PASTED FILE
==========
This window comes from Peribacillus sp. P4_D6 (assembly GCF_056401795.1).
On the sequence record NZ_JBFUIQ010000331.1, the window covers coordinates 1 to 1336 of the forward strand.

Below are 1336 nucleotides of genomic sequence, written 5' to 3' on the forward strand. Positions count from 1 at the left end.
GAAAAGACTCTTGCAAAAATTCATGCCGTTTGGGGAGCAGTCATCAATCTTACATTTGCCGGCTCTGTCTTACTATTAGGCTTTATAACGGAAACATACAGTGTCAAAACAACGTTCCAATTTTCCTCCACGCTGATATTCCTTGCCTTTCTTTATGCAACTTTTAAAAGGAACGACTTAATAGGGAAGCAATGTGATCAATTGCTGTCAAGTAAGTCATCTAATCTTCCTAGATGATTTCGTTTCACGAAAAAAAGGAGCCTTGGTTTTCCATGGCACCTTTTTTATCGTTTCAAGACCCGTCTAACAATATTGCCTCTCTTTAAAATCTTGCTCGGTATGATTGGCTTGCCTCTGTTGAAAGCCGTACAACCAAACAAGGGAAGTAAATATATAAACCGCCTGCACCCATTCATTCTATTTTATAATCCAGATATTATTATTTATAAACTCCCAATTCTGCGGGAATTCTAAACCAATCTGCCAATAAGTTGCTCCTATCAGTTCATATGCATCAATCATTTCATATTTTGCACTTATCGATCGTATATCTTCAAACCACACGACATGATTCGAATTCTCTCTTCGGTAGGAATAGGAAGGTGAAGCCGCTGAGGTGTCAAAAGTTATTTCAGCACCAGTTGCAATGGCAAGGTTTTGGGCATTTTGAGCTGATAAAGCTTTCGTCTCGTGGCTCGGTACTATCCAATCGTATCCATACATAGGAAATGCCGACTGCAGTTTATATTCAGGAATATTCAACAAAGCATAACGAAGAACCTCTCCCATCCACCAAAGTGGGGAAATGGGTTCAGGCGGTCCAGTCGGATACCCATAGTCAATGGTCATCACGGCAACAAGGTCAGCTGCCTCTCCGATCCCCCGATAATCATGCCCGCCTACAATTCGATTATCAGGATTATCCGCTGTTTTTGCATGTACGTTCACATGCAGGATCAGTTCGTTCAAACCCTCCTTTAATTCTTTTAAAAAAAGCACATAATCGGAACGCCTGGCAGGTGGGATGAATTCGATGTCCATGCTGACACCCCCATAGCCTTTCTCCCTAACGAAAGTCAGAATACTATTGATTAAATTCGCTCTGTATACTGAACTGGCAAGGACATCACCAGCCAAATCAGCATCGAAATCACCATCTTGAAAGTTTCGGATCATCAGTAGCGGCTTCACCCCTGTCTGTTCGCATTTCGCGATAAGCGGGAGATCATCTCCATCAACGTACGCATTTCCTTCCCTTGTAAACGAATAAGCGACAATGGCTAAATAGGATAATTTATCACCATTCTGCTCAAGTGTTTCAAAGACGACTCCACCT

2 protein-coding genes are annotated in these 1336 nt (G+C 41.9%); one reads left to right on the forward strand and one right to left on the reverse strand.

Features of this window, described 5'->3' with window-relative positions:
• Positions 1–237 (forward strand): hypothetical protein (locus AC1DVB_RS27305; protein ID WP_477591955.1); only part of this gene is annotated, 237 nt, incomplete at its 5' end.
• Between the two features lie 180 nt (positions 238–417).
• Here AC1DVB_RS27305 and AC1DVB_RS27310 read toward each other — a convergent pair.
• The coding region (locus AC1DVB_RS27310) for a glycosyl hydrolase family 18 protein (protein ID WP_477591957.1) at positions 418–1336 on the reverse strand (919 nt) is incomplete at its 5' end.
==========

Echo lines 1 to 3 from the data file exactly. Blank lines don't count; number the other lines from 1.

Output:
This window comes from Peribacillus sp. P4_D6 (assembly GCF_056401795.1).
On the sequence record NZ_JBFUIQ010000331.1, the window covers coordinates 1 to 1336 of the forward strand.

Below are 1336 nucleotides of genomic sequence, written 5' to 3' on the forward strand. Positions count from 1 at the left end.